N.C. Sen. Burr Says Agriculture Has Big Role In Solving Budget Woes

As a big agricultural state, North Carolina stands to benefit big time from international trade.

Published on: Mar 8, 2013

Sen. Richard Burr (R-NC) came to the Annual Meeting of the Tobacco Growers Association of North Carolina in Raleigh, Feb. 1, straight from Washington, D.C., where politicians have been engaged in what sometimes seems like endless wrangling over the budget. They now face the seemingly certain likelihood of sequestration, or automatic cuts.

Burr told the audience his feelings about the way to navigate budget pitfalls.

"It is not as easy to do if you want to continue to have things in place that future generations benefit from, either for their livelihood or their stability -- and I would suggest to you, for America's future," he said.

"So what is the answer? The answer is very simple. Put the American people back to work. Change the policies that are in place that discourage success and replace them with unlimited opportunity."

Sen. Richard Burr (R-NC)
Sen. Richard Burr (R-NC)

Those policies include tools like robust trade agreements, Burr said. He noted U.S. trade negotiators went through the last four years and were able to "eke through a couple of trade agreements that had no benefit to the partners that we signed them with."

The benefit, he said, "was to the United States, to our manufacturers, to our growers.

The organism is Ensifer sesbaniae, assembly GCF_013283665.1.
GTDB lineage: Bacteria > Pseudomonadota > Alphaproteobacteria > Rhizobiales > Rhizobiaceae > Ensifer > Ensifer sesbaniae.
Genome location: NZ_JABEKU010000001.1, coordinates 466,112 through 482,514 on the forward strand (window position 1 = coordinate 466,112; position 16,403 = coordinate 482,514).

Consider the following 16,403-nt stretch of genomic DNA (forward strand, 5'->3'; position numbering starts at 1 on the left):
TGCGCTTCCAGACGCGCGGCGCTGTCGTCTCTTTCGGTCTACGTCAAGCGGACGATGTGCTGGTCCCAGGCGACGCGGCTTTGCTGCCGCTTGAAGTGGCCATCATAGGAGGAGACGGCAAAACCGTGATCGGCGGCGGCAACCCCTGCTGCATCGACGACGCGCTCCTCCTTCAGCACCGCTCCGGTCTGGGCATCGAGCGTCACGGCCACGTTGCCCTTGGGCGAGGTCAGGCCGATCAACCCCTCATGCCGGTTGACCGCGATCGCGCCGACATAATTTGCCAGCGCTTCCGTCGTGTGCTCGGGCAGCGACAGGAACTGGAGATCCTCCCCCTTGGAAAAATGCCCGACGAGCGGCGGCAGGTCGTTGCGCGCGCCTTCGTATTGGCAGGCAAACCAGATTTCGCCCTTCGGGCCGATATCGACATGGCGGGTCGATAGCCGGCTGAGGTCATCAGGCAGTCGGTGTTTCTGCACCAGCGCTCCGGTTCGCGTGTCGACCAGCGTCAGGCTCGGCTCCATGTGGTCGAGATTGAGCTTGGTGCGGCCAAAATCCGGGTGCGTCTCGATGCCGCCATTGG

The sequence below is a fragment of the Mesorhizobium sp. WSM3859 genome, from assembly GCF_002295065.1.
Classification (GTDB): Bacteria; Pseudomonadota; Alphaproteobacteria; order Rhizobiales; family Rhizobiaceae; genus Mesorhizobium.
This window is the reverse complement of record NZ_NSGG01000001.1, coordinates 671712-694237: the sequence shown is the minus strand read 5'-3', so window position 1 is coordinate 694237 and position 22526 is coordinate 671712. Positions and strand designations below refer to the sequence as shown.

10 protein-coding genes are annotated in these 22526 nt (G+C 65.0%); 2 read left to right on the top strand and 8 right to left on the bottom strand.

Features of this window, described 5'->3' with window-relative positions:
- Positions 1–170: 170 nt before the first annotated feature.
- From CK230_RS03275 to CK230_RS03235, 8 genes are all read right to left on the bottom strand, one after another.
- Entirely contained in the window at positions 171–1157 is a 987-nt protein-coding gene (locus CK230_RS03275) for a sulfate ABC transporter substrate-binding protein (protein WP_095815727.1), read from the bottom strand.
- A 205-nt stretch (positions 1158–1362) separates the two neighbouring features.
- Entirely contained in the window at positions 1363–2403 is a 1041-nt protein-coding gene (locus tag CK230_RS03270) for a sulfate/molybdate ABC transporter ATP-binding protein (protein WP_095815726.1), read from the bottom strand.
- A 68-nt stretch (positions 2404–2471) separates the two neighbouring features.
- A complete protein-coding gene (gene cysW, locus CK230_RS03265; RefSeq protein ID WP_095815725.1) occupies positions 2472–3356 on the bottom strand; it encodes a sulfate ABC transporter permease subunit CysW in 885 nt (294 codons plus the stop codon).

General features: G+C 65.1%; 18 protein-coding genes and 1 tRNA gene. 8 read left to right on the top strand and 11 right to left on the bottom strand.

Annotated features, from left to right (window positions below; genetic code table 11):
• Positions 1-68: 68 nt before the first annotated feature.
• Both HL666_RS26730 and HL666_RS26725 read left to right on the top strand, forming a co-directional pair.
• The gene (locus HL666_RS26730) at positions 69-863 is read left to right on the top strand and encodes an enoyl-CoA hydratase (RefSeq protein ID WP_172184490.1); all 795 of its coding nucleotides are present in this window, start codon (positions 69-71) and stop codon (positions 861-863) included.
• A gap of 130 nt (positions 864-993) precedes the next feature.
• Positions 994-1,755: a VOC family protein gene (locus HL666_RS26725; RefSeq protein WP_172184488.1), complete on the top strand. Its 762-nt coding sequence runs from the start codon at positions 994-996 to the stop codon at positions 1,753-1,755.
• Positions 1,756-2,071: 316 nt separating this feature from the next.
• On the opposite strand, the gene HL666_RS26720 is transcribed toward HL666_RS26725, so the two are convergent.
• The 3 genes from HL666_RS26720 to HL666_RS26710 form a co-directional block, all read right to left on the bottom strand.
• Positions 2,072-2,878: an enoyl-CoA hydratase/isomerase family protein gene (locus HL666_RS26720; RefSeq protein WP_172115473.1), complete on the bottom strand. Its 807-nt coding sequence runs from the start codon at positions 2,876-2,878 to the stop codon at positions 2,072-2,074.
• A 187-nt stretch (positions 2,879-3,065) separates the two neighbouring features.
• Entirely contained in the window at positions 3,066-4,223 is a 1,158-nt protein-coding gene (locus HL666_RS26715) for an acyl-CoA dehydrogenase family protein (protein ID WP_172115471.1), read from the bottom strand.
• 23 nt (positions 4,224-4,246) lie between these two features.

"Because farm prices in their markets went down," he said. "Ladies and gentlemen, we are not going to put the trade genie back in the bottle. And if you are not going to put the trade genie back in the bottle, and you can't, then you ought to have as many trade agreements with everybody around the world that you can.

"The biggest beneficiary of that is going to be a state like North Carolina," Burr continued, "because agriculture is the 800-pound gorilla – that the United States has to play in an international market."

Burr said he couldn't promise attendees that Senators and Representatives would be able to come to agreement and balance the budget. However, he said, in the long view he was optimistic about the future of the country - if the American people take a principled stand.

"We can't stand (spending) $1 trillion more than we take in much longer, before it has dire consequences," he explained. "We can't continue to have policies that cap opportunity and believe that our country will be the leader of the world. We can't lead from behind and believe that people will take us seriously."